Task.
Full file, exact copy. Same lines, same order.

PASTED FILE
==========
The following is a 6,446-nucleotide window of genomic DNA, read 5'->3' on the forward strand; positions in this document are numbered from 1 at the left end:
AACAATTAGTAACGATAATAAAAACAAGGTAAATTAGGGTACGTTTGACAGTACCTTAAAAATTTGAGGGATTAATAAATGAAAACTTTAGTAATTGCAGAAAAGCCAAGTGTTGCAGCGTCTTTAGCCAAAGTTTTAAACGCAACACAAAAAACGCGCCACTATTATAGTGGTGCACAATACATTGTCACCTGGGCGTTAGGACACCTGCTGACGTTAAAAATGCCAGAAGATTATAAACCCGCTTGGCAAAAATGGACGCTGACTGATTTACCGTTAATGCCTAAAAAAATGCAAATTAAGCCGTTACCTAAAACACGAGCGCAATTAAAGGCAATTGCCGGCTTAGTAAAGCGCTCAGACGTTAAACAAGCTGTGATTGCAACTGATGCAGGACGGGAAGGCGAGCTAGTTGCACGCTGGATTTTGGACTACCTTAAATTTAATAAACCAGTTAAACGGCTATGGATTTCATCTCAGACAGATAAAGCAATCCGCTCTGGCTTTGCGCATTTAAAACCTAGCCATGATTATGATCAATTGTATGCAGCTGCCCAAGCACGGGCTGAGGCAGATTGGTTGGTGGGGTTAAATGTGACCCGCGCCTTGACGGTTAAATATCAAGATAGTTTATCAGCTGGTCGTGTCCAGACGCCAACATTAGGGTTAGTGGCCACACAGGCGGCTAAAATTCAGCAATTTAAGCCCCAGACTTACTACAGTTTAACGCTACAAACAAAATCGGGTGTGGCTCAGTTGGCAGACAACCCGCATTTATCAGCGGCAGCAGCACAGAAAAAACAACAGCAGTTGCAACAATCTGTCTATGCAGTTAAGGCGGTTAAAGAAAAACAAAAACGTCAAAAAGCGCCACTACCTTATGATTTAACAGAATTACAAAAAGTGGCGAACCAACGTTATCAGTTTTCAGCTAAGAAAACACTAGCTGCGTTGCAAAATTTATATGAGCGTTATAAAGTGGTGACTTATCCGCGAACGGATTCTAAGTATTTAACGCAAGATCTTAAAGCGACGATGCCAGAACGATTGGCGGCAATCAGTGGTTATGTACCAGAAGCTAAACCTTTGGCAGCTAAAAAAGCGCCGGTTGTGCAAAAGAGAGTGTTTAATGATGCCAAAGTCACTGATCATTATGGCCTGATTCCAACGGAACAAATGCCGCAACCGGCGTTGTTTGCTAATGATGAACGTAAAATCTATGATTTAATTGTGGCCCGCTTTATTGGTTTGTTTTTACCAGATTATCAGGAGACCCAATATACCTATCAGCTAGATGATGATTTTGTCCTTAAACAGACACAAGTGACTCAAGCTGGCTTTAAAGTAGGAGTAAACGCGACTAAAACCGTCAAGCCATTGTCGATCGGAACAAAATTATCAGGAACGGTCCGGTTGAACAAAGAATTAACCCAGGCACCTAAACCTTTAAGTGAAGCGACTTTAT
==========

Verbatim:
The following is a 6,446-nucleotide window of genomic DNA, read 5'->3' on the forward strand; positions in this document are numbered from 1 at the left end:
AACAATTAGTAACGATAATAAAAACAAGGTAAATTAGGGTACGTTTGACAGTACCTTAAAAATTTGAGGGATTAATAAATGAAAACTTTAGTAATTGCAGAAAAGCCAAGTGTTGCAGCGTCTTTAGCCAAAGTTTTAAACGCAACACAAAAAACGCGCCACTATTATAGTGGTGCACAATACATTGTCACCTGGGCGTTAGGACACCTGCTGACGTTAAAAATGCCAGAAGATTATAAACCCGCTTGGCAAAAATGGACGCTGACTGATTTACCGTTAATGCCTAAAAAAATGCAAATTAAGCCGTTACCTAAAACACGAGCGCAATTAAAGGCAATTGCCGGCTTAGTAAAGCGCTCAGACGTTAAACAAGCTGTGATTGCAACTGATGCAGGACGGGAAGGCGAGCTAGTTGCACGCTGGATTTTGGACTACCTTAAATTTAATAAACCAGTTAAACGGCTATGGATTTCATCTCAGACAGATAAAGCAATCCGCTCTGGCTTTGCGCATTTAAAACCTAGCCATGATTATGATCAATTGTATGCAGCTGCCCAAGCACGGGCTGAGGCAGATTGGTTGGTGGGGTTAAATGTGACCCGCGCCTTGACGGTTAAATATCAAGATAGTTTATCAGCTGGTCGTGTCCAGACGCCAACATTAGGGTTAGTGGCCACACAGGCGGCTAAAATTCAGCAATTTAAGCCCCAGACTTACTACAGTTTAACGCTACAAACAAAATCGGGTGTGGCTCAGTTGGCAGACAACCCGCATTTATCAGCGGCAGCAGCACAGAAAAAACAACAGCAGTTGCAACAATCTGTCTATGCAGTTAAGGCGGTTAAAGAAAAACAAAAACGTCAAAAAGCGCCACTACCTTATGATTTAACAGAATTACAAAAAGTGGCGAACCAACGTTATCAGTTTTCAGCTAAGAAAACACTAGCTGCGTTGCAAAATTTATATGAGCGTTATAAAGTGGTGACTTATCCGCGAACGGATTCTAAGTATTTAACGCAAGATCTTAAAGCGACGATGCCAGAACGATTGGCGGCAATCAGTGGTTATGTACCAGAAGCTAAACCTTTGGCAGCTAAAAAAGCGCCGGTTGTGCAAAAGAGAGTGTTTAATGATGCCAAAGTCACTGATCATTATGGCCTGATTCCAACGGAACAAATGCCGCAACCGGCGTTGTTTGCTAATGATGAACGTAAAATCTATGATTTAATTGTGGCCCGCTTTATTGGTTTGTTTTTACCAGATTATCAGGAGACCCAATATACCTATCAGCTAGATGATGATTTTGTCCTTAAACAGACACAAGTGACTCAAGCTGGCTTTAAAGTAGGAGTAAACGCGACTAAAACCGTCAAGCCATTGTCGATCGGAACAAAATTATCAGGAACGGTCCGGTTGAACAAAGAATTAACCCAGGCACCTAAACCTTTAAGTGAAGCGACTTTAT